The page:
Dying in Quarantine – by Janelle Borders-Denault

One of the hardest things being endured during this pandemic is being physically separated from loved ones who are sick.  One doctor I heard interviewed said that this is the worst thing about Covid-19–you drop off a loved one at the emergency room and don’t realize that you may never see them again.  This is terrible.  In this post Janelle Borders-Denault, an education student at King’s, shares a powerful and hopeful story about separation from her pépère during his dying process.  

Please respond in the comments section if you are so moved.

Squamish-based hospice officially open | Squamish Chief

 

Dying in Quarantine – Janelle Borders-Denault

I, like many others, am being shut out of a loved one’s dying process because of Covid-19. Ironically, I have spent the last year practicing for this, practicing for the moment where I could sit with someone I love through their final hours of life. Being shut out of a love one’s dying process, though, alongside my typical bedside experiences, has taught me a secret:your loved one dying in quarantine is not alone.

This pandemic is changing the dying experience for everyone right now, not just those who have the virus. My pépère does not have Covid-19; he is actively dying from an infection. But the last hand he holds will not be mine or my father’s. As of March 21st, only one, single essential visitor may visit a long-term care facility at a time. Essential visitors are defined as family, friends, or paid visitors who are providing care necessary for a resident, and visitors who are attending a resident who is actively dying. Both me and my father were blessed with one visit last week, where each of us had to go in on separate days, by ourselves, to say goodbye. And now we wait. Because of Covid 19, both directly and indirectly, people in our communities are dying without loved ones by their side.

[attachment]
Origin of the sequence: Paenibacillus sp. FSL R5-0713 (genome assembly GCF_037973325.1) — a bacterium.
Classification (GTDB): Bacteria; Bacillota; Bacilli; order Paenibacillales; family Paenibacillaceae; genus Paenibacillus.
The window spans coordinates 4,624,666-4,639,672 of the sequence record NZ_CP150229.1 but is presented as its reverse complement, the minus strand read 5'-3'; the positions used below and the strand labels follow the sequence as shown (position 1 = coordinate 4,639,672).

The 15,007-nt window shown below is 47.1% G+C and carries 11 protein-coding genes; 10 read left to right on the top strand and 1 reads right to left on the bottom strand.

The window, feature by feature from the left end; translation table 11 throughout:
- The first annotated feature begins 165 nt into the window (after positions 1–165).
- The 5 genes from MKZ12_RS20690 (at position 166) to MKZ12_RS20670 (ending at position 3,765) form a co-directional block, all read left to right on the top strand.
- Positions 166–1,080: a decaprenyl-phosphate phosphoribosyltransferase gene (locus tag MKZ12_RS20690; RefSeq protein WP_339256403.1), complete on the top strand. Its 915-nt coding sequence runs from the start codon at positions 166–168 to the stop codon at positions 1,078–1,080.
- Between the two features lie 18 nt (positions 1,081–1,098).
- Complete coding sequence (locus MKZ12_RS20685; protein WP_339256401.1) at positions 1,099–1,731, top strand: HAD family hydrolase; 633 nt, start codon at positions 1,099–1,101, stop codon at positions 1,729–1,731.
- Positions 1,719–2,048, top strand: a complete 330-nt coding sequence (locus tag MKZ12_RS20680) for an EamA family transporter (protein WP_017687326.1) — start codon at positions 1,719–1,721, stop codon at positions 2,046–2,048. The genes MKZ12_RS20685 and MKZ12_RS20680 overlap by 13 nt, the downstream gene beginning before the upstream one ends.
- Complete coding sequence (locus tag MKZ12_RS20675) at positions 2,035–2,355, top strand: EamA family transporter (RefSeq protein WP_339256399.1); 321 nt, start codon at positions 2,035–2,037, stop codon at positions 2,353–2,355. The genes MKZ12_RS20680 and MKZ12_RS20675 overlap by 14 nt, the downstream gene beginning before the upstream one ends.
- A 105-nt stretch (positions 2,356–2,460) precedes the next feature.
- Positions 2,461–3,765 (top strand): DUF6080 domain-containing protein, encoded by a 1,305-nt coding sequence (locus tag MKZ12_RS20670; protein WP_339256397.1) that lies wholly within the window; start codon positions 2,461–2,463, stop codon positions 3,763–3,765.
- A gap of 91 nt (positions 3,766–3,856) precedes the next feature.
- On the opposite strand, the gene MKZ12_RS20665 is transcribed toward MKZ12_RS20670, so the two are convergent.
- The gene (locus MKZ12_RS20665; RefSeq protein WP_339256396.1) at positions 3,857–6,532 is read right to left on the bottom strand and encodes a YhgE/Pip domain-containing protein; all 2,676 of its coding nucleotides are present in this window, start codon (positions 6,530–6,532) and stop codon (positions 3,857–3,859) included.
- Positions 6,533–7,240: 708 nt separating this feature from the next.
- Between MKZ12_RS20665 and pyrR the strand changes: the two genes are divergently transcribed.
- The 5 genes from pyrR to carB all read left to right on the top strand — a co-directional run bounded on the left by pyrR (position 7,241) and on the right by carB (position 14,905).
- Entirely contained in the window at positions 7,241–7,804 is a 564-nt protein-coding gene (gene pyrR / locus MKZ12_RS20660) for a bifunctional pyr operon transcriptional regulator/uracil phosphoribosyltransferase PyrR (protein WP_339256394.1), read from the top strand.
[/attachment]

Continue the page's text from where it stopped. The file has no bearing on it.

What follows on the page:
But what if sitting with our dying people is more for us than it is for them? First of all, withdrawal is one of the first signs that someone is entering the dying process. Eyes glaze over, and suddenly any sort of embodied engagement must be prompted. When my pépère entered this stage, it was really hard for my mémère to accept. “Where is Raymond?” she would ask him. “He’s to the moon!” Pépère would remain preoccupied, ‘somewhere else,’ until she nudged his arm. Most of their conversations deteriorated into her vetting for his attention. Moreover, it is not unusual for people in this stage to report seeing deceased loved ones, which can lead to further withdrawal if their experiences are dismissed as delusion. One of my hospice patients saw a child on the edge of his bed, for example, while I was visiting. “Move!” he screamed. “Lay her down!” Last week, I told my pépère how much I love him. “You can leave whenever you’re ready,” I said. As I spoke, he sat up, looked around the room, and then up at the ceiling. “Where’s that voice coming from?” he asked. This ‘somewhere else’ where our dying endure is, I think, God’s all-consuming embrace. The very onset of the dying process, it seems, is a final one-legged swing over the saddle that rides the crack between ‘here’ and ‘elsewhere.’ It is a draw towards God’s summoning.

Withdrawal is exaggerated, of course, as active dying sets in. Each of the senses begin to slip, one at a time. Vision goes first, then touch– hearing goes last. My pépère could not see during our last visit. His eyes were always pacing the ceiling, back and forth. Though he was still responsive to touch stimuli (he swatted my hand away as I tried to place it on top of his), I imagine that he isn’t today. I picture the nurse aids heaving his limp body onto its side to inject the painkillers. He is still ‘here.’ I know this because I am still waiting. And this is where things get hard. God picks us up and swings us onto her hip when the final ride is done. But why is her touch so crushing? Let us, though, listen to those who are in it. The most shocking thing I’ve learned over this last year is that people who experience a gradual death seem to choose exactly when the ride stops. Often, it is when no one is around.